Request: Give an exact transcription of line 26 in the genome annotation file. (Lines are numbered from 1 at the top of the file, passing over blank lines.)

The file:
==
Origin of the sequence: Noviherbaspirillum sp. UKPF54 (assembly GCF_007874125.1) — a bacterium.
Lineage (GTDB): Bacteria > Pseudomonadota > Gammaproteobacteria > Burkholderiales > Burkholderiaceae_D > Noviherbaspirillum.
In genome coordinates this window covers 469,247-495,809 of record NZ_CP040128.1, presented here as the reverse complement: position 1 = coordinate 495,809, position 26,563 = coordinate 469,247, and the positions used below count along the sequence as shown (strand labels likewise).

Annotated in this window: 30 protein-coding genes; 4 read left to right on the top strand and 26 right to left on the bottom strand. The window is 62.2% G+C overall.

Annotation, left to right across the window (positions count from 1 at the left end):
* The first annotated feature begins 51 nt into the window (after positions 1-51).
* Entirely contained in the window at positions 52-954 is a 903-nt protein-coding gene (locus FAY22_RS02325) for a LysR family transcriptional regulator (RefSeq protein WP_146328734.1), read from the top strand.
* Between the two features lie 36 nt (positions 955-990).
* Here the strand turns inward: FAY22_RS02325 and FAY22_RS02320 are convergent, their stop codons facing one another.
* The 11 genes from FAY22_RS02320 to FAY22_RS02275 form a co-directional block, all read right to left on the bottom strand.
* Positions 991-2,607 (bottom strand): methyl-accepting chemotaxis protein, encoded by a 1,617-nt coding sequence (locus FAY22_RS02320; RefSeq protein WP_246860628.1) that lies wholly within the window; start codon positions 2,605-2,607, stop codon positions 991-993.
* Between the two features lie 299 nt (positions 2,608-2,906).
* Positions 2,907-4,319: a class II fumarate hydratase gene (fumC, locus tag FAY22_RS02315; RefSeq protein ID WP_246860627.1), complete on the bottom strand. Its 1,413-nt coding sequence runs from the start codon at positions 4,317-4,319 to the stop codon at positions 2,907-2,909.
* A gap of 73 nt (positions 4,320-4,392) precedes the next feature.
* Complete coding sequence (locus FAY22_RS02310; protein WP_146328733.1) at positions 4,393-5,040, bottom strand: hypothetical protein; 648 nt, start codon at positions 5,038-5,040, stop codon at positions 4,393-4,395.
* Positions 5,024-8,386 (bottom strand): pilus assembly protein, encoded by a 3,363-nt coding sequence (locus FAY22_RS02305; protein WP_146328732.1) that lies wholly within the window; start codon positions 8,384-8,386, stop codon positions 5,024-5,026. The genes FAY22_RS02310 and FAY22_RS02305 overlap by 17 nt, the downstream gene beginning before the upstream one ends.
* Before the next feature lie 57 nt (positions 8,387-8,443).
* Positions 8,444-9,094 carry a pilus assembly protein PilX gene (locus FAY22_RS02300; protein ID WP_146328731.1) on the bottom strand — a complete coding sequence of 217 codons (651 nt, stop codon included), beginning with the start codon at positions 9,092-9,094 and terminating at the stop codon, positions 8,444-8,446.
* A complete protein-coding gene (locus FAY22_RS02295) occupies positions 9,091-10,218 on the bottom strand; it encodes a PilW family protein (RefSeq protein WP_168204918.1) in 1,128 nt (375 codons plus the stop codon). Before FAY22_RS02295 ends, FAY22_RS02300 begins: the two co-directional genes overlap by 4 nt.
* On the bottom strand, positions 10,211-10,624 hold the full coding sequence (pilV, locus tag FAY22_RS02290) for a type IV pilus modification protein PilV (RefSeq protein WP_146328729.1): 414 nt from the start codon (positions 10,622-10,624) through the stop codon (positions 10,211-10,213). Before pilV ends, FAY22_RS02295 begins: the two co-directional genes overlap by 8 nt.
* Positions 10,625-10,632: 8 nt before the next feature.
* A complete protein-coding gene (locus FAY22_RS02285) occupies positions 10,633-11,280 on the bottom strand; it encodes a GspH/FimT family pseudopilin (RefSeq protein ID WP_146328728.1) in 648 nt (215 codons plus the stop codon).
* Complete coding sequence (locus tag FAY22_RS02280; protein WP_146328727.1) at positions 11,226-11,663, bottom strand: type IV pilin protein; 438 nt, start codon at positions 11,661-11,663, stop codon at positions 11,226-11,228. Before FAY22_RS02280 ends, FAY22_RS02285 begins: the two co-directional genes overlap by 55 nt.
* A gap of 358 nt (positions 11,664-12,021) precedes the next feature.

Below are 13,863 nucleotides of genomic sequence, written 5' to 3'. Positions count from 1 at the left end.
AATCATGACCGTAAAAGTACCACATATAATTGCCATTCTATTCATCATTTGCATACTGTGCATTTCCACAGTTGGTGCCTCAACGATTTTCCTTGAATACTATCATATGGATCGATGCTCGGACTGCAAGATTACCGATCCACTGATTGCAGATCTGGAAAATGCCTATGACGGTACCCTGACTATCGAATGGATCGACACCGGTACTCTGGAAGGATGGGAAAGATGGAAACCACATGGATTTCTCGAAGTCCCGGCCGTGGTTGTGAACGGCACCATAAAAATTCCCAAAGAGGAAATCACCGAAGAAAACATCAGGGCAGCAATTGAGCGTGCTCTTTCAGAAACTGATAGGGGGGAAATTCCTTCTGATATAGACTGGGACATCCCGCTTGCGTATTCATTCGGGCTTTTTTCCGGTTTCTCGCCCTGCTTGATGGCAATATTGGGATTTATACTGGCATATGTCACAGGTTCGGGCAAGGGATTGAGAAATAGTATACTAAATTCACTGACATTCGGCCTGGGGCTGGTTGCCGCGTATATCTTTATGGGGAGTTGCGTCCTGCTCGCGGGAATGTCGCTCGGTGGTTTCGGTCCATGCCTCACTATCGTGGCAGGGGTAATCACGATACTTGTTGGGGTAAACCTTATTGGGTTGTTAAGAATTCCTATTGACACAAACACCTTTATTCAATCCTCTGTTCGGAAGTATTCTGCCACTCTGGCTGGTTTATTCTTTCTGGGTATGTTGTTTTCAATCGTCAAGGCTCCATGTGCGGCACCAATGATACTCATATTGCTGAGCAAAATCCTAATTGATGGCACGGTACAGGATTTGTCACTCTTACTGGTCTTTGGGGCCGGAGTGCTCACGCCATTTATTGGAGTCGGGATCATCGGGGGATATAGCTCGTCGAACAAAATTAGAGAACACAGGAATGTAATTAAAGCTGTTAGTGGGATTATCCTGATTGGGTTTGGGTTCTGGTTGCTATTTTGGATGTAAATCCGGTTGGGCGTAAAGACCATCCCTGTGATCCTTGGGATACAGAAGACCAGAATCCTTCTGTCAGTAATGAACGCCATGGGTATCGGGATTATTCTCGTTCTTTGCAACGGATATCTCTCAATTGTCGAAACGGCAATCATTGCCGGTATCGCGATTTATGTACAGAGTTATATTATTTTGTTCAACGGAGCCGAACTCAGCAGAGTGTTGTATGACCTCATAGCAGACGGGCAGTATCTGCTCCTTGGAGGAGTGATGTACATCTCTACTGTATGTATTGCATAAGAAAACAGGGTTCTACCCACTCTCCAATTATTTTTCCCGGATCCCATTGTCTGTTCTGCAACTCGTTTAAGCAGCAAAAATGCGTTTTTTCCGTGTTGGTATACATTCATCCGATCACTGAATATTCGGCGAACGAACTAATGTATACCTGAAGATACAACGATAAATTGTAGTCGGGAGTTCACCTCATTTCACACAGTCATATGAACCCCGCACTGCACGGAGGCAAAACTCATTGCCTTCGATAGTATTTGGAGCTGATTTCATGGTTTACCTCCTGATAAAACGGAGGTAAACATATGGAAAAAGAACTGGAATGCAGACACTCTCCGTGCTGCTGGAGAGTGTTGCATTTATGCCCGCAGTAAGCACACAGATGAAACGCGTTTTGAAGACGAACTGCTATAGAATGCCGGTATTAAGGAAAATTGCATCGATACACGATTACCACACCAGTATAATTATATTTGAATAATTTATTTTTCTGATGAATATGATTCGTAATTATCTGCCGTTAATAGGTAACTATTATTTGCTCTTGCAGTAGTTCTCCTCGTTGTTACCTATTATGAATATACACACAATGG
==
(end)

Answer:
AATCATGACCGTAAAAGTACCACATATAATTGCCATTCTATTCATCATTTGCATACTGTGCATTTCCACAGTTGGTGCCTCAACGATTTTCCTTGAATACTATCATATGGATCGATGCTCGGACTGCAAGATTACCGATCCACTGATTGCAGATCTGGAAAATGCCTATGACGGTACCCTGACTATCGAATGGATCGACACCGGTACTCTGGAAGGATGGGAAAGATGGAAACCACATGGATTTCTCGAAGTCCCGGCCGTGGTTGTGAACGGCACCATAAAAATTCCCAAAGAGGAAATCACCGAAGAAAACATCAGGGCAGCAATTGAGCGTGCTCTTTCAGAAACTGATAGGGGGGAAATTCCTTCTGATATAGACTGGGACATCCCGCTTGCGTATTCATTCGGGCTTTTTTCCGGTTTCTCGCCCTGCTTGATGGCAATATTGGGATTTATACTGGCATATGTCACAGGTTCGGGCAAGGGATTGAGAAATAGTATACTAAATTCACTGACATTCGGCCTGGGGCTGGTTGCCGCGTATATCTTTATGGGGAGTTGCGTCCTGCTCGCGGGAATGTCGCTCGGTGGTTTCGGTCCATGCCTCACTATCGTGGCAGGGGTAATCACGATACTTGTTGGGGTAAACCTTATTGGGTTGTTAAGAATTCCTATTGACACAAACACCTTTATTCAATCCTCTGTTCGGAAGTATTCTGCCACTCTGGCTGGTTTATTCTTTCTGGGTATGTTGTTTTCAATCGTCAAGGCTCCATGTGCGGCACCAATGATACTCATATTGCTGAGCAAAATCCTAATTGATGGCACGGTACAGGATTTGTCACTCTTACTGGTCTTTGGGGCCGGAGTGCTCACGCCATTTATTGGAGTCGGGATCATCGGGGGATATAGCTCGTCGAACAAAATTAGAGAACACAGGAATGTAATTAAAGCTGTTAGTGGGATTATCCTGATTGGGTTTGGGTTCTGGTTGCTATTTTGGATGTAAATCCGGTTGGGCGTAAAGACCATCCCTGTGATCCTTGGGATACAGAAGACCAGAATCCTTCTGTCAGTAATGAACGCCATGGGTATCGGGATTATTCTCGTTCTTTGCAACGGATATCTCTCAATTGTCGAAACGGCAATCATTGCCGGTATCGCGATTTATGTACAGAGTTATATTATTTTGTTCAACGGAGCCGAACTCAGCAGAGTGTTGTATGACCTCATAGCAGACGGGCAGTATCTGCTCCTTGGAGGAGTGATGTACATCTCTACTGTATGTATTGCATAAGAAAACAGGGTTCTACCCACTCTCCAATTATTTTTCCCGGATCCCATTGTCTGTTCTGCAACTCGTTTAAGCAGCAAAAATGCGTTTTTTCCGTGTTGGTATACATTCATCCGATCACTGAATATTCGGCGAACGAACTAATGTATACCTGAAGATACAACGATAAATTGTAGTCGGGAGTTCACCTCATTTCACACAGTCATATGAACCCCGCACTGCACGGAGGCAAAACTCATTGCCTTCGATAGTATTTGGAGCTGATTTCATGGTTTACCTCCTGATAAAACGGAGGTAAACATATGGAAAAAGAACTGGAATGCAGACACTCTCCGTGCTGCTGGAGAGTGTTGCATTTATGCCCGCAGTAAGCACACAGATGAAACGCGTTTTGAAGACGAACTGCTATAGAATGCCGGTATTAAGGAAAATTGCATCGATACACGATTACCACACCAGTATAATTATATTTGAATAATTTATTTTTCTGATGAATATGATTCGTAATTATCTGCCGTTAATAGGTAACTATTATTTGCTCTTGCAGTAGTTCTCCTCGTTGTTACCTATTATGAATATACACACAATGG